Lonesome cowboy in Barcelona
Missing my beautiful "V"
June 25, 2002
I am invited to speak at approximately 4-6 conferences every year. The subject
matter rarely strays far from what I am told I am an expert in: getting closer to
consumers by observing/filming their behaviour. Sometimes I am even asked to speak
abroad. So far this year I have been invited to Fort Lauderdale and Barcelona. In
fact, I am writing this article as I sit all by myself in my Barcelona hotel room.
You see, my wife Varinder and I had decided to make this conference into a mini break.
We booked ourselves into the beautiful Claris hotel a few weeks ago and were due
to fly here four days ago so we could have some quality time together. It wasn't
Ten days ago I was driving back from a meeting when V called to say that she had
been to her doctor for a check up and he had spotted a condition which needed rapid,
surgical attention. Not a major operation and for nothing too serious, but she had
decided not to wait and a few days later (last Thursday) I walked alongside her trolley
right up to the operating theatre where I kissed her forehead and told her I would
be waiting for her when she came out.
It was a simple 20-minute procedure. She was home the same day and is now almost
back to her gorgeous self again. The one downside was that she was not allowed to
fly. So we cancelled our break together and I came out here on my own.
I have been to Barcelona before (with V) but this time I asked a friend to suggest
a good fish restaurant. I was recommended to sample a place called: Botafumeiro in
Gran de Gracia. I walked in at around 12:30pm to find 3 men - two middle aged and
in suits with a the third much younger and casually dressed - eating at the bar which
had been set out with small, individual table cloths and napkins. Rather like an
American diner but a gourmet version with silver service.
I sat next to them and took in the beautiful Art Deco surroundings. The waiters,
chefs and head chef had the appearance and dignity of Roman emperors and carried
themselves like senior corporate executives in beautifully starched chefs costumes
and waiter's tunics. They all looked magnificent and industrious as they took to
their various tasks.
I was spotted on entry and as soon as they realised I spoke no Spanish an impeccably
mannered waiter came over to talk me through the menu in English. I ordered Octopus
for starters and mixed fried fish for my entree. While I waited a delicious bottle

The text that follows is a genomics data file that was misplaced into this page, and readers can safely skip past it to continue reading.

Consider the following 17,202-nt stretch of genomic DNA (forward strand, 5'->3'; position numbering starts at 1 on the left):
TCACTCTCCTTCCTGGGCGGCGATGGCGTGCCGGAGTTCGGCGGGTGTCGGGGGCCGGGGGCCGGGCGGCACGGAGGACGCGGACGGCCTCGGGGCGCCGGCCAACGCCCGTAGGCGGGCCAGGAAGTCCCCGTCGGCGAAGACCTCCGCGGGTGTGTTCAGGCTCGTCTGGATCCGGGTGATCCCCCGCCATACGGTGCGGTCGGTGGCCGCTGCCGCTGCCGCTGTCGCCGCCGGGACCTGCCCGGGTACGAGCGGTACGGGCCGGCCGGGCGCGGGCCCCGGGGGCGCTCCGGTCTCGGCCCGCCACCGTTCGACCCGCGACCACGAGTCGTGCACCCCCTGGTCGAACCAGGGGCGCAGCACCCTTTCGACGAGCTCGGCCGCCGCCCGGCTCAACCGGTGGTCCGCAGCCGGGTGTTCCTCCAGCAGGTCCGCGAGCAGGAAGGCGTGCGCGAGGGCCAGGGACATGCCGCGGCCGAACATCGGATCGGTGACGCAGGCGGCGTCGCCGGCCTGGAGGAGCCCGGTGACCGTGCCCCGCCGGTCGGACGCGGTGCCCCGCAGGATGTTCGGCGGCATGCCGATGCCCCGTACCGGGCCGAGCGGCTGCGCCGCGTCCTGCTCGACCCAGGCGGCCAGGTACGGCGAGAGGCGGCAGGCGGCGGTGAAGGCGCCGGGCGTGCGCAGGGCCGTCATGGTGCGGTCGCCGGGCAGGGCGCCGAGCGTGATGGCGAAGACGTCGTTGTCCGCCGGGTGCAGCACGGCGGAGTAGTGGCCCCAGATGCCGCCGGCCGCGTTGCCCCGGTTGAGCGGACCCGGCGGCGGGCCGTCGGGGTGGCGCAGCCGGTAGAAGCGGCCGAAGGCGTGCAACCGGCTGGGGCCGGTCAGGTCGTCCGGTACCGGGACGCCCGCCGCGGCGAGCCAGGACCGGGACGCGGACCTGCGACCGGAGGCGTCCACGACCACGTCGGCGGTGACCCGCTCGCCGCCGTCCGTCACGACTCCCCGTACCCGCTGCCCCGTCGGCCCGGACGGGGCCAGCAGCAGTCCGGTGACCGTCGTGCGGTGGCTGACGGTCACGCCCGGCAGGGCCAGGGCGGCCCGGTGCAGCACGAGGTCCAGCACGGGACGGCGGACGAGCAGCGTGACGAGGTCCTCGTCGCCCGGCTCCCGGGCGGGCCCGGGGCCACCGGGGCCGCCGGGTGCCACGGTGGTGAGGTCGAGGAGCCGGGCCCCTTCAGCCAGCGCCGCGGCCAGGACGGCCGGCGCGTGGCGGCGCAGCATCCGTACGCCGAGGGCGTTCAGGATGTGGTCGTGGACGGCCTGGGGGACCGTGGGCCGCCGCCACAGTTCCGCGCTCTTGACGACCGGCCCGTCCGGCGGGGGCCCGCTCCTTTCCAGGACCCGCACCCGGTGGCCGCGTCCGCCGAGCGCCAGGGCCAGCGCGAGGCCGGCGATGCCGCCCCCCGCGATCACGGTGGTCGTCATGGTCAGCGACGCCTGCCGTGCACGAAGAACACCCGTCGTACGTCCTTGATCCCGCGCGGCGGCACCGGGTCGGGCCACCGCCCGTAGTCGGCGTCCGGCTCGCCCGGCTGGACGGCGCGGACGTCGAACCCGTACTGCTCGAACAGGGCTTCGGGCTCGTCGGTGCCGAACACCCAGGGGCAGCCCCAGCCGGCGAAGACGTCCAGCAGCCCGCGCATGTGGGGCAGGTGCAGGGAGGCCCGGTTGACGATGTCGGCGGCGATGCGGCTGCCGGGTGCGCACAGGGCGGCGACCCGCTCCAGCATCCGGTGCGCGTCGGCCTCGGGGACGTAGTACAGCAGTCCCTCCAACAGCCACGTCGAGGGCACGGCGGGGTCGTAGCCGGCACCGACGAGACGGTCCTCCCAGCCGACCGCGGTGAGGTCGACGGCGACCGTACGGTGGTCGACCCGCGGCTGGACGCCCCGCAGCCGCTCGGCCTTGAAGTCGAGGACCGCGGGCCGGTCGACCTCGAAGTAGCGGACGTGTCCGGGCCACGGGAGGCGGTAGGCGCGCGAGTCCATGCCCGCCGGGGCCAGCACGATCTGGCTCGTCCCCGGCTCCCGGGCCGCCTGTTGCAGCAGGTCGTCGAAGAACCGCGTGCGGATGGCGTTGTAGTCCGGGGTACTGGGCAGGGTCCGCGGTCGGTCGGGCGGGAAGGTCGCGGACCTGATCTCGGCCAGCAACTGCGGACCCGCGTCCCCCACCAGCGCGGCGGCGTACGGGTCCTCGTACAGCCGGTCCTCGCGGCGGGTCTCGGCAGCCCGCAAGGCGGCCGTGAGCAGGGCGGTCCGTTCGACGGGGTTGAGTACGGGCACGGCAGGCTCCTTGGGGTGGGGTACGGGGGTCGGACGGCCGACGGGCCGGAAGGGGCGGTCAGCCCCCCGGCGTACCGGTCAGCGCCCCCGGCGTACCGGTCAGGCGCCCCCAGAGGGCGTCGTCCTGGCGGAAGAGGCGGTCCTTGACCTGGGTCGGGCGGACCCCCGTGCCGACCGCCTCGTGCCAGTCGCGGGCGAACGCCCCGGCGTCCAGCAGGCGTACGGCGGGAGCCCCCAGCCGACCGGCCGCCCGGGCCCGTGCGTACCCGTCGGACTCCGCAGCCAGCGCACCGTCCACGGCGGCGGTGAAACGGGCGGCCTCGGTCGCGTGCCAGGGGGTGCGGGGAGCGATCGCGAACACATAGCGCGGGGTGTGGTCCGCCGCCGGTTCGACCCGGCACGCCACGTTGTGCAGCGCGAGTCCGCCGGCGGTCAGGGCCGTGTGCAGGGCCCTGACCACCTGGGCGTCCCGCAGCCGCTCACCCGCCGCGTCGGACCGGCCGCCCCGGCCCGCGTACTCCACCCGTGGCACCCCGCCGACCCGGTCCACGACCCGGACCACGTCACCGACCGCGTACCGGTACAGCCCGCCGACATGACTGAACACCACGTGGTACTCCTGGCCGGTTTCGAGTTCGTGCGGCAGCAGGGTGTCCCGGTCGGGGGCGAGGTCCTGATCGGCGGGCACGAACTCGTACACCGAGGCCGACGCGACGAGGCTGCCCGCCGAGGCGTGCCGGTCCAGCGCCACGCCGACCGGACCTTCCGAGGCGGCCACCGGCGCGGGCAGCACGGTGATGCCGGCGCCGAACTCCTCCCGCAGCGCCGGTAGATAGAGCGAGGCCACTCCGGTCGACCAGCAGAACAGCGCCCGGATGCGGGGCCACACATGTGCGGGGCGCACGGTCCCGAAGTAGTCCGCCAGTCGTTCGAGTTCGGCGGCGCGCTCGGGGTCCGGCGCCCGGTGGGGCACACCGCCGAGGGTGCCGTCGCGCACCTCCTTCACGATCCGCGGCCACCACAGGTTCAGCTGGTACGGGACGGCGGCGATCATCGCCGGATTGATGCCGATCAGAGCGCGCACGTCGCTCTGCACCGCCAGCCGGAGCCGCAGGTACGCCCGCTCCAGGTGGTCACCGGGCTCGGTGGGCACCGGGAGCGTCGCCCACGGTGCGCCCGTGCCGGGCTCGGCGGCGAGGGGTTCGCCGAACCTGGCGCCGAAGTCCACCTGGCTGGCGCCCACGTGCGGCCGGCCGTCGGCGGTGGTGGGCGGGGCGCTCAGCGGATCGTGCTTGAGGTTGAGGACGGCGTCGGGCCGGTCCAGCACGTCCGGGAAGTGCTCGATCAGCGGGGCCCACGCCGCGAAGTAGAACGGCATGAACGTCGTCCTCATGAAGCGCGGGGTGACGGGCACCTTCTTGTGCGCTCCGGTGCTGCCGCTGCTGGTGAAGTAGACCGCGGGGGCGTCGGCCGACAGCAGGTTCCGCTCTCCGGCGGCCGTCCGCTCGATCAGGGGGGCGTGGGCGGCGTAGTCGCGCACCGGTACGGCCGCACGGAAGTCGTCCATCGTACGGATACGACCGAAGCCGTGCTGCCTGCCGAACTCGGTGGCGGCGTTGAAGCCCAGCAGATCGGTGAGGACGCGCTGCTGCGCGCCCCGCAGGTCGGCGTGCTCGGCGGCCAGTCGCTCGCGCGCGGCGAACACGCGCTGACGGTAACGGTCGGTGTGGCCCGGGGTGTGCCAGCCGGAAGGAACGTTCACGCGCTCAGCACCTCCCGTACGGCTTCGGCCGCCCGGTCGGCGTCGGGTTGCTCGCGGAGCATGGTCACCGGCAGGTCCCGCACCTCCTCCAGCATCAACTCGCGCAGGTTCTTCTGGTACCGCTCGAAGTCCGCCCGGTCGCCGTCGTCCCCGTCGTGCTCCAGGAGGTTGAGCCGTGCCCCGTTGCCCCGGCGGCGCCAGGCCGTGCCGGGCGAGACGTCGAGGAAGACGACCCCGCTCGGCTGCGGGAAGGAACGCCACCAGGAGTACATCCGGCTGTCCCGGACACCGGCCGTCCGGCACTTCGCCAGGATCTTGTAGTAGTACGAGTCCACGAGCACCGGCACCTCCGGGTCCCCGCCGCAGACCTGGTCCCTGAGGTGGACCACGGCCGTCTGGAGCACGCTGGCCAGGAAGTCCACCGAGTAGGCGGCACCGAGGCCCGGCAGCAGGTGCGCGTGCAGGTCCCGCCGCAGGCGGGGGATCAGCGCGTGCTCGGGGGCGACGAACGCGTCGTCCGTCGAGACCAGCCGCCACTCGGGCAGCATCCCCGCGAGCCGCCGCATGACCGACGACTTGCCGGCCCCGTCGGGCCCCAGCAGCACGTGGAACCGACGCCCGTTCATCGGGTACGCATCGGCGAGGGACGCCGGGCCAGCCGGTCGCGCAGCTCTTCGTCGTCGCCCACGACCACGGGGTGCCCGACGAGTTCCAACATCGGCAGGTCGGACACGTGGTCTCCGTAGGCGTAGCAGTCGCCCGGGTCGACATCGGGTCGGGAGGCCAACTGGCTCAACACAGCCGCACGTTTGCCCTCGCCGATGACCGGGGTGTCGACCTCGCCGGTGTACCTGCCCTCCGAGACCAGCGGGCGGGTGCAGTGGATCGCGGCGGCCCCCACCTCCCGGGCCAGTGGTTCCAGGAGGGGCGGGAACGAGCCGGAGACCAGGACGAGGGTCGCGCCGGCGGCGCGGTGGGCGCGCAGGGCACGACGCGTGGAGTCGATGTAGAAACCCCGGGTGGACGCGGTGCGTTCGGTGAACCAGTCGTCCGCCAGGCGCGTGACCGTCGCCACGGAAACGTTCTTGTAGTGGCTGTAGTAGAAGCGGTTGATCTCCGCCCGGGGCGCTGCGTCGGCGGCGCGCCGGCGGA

of white wine was placed in an ice bucket in front of me. This was to be the start
of a four-hour emotional roller coaster ride.
On an empty stomach, I finished one glass of wine. Soon the grief, worry and plain
fear, which I had suppressed without knowing during V's operation drama, came to
the surface. I had no one to talk to, so in my head I played the film of my beautiful
V being wheeled helplessly into theatre as I watched from a distance. My eyes began
to sting as I started to fight back tears. My glass was refilled and I took a few
Now I was seeing her being brought out. I couldn't't
believe that she was actually smiling at me as she was wheeled back to the ward.
I held her and kissed her till she asked me for some water. A plate full of delicious
octopus startled me back to by bar side lunch. I ate and drank some more wine. I
used some bread to soak up the sauce left on my plate. Again my glass was refilled.
The wine had unlocked emotions I did not realise I had in me - but it was also making
me feel better.
By the time my main course arrived my attention had wandered to the three men sitting
next to me. When they finished their main course, the youngest one pulled out several
sheets of A4 paper with unintelligible writing on it. A passionate debate ensued
as they wrote notes along side the writing and crossed out other parts. A minor but
interesting detail was that who ever had written it all had done so on both sides
of each sheet. This detail (don 't ask why) fascinated me.
I soon realised that the writing was in fact mathematics. Formulas set out in Greek
characters enclosed in brackets and littered with numbers. I was suddenly in awe
of these men. I imagined them to be two friendly professors who were discussing the
brilliance of a younger genius. My mind drifted to the film: "Good Will Hunting"
and I played the scene where Matt Damon is reduced to tears by being told that, 'it
wasn' t his fault'. Suddenly I felt tearful again.
By the time I finished my lunch three quarters of a bottle of wine had helped to
wash it all down. It wasn't even 2:00pm and I was decidedly 'merry '. I walked out
of the dark restaurant into the Barcelona sun and placed my headphones (belonging
to my MP3 player which I bought to go jogging with and never had) to my ears. I pressed
play and walked down Gran de Gracia to the tune of Glen Campbell.
Confession time: I am a secret Country & Western
music fan. I absolutely get off on the stuff. So there I was, walking down the street
and listening to Glen Campbell's, 'Galveston'. There is something euphoria inducing
about walking down the street with your favourite tune playing at full volume so
that it becomes a filter through which you perceive everything around you.
Suddenly I longed to be in a cowboy hat and boots with a guitar, walking around Galveston,
a place I know not where in the US. I received a few sudden stares from people I
walked past before realising that I was singing, 'Galveston' out loud. I couldn't
hear my own voice and thought I was singing it in my head only. Instead people must
have heard me whine, "Galveston oh Galveston... I can hear the." I don't
know all of the words.
Back in my hotel room I fell into a deep slumber, which I have just woken from. I
don't have a hangover and I feel fine. But I still miss my gorgeous V. I miss the
sound of her voice and the sound of her laughter - she laughs easily and infectiously.
I fly home tomorrow.